Joseph Lawler of the Washington Examiner reports on a new study that defends the 1996 federal welfare reform law against its present-day left-of-center critics.

A new analysis has rejected one of the popular criticisms of the 1996 welfare reform, namely that it led to an increase in deep poverty by preventing some single-mother households from receiving government help.

Instead, government data indicates that poverty fell overall, without any increase in deep poverty, when government benefits and tax credits are taken into account and inflation is properly accounted for, according to new research from the conservative Manhattan Institute.

Lawmakers “should reject the increasingly conventional view that extreme poverty has dramatically increased and the view that welfare reform did more harm than good,” concludes the report, published Monday to mark the 20th anniversary of President Bill Clinton signing the reform legislation.

Scott Winship, the report’s author, said in an interview with the Washington Examiner that he was motivated to study trends in deep poverty because he has been “appalled” by recent efforts to recast the 1996 reform, which instituted time limits and work requirements on cash welfare, as a disaster.

Much of the criticism of the law has been spurred by the publication of a new book, $2.00 a Day: Living on Almost Nothing in America, written by prominent Johns Hopkins sociologist Kathryn Edin, with Michigan professor Luke Shaefer. The book suggests millions of children live in families getting by on less than $2 a day and that the welfare reform law is to blame for forcing more people into such terrible situations.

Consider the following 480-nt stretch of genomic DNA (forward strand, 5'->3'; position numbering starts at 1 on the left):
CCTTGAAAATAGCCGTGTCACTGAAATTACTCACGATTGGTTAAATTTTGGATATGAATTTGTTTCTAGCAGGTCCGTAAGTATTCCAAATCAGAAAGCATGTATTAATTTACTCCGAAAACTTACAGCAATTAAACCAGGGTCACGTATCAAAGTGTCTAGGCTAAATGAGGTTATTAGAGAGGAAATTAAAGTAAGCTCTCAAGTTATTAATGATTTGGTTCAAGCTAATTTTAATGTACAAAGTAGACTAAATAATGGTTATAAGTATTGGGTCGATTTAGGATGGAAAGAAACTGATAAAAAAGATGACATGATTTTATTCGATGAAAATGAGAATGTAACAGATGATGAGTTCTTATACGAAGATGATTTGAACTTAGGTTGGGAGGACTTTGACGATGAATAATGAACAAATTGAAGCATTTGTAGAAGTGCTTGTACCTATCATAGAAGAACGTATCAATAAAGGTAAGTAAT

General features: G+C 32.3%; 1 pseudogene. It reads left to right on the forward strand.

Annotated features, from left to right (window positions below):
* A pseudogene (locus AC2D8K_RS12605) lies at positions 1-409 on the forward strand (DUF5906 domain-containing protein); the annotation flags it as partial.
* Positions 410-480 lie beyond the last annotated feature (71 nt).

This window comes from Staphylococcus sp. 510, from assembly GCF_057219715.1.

Winship, however, finds in his study of the data that there were practically no children of single mothers in extreme poverty at the time welfare reform was signed in 1996, and that the same was true in 2012, the last year for which data was available.

The problem with the claim that extreme, $2-a-day poverty has risen, Winship claims, is that it fails to take into account the non-cash government benefits that have replaced cash welfare, it ignores the growth of low-income tax credits and it improperly accounts for inflation.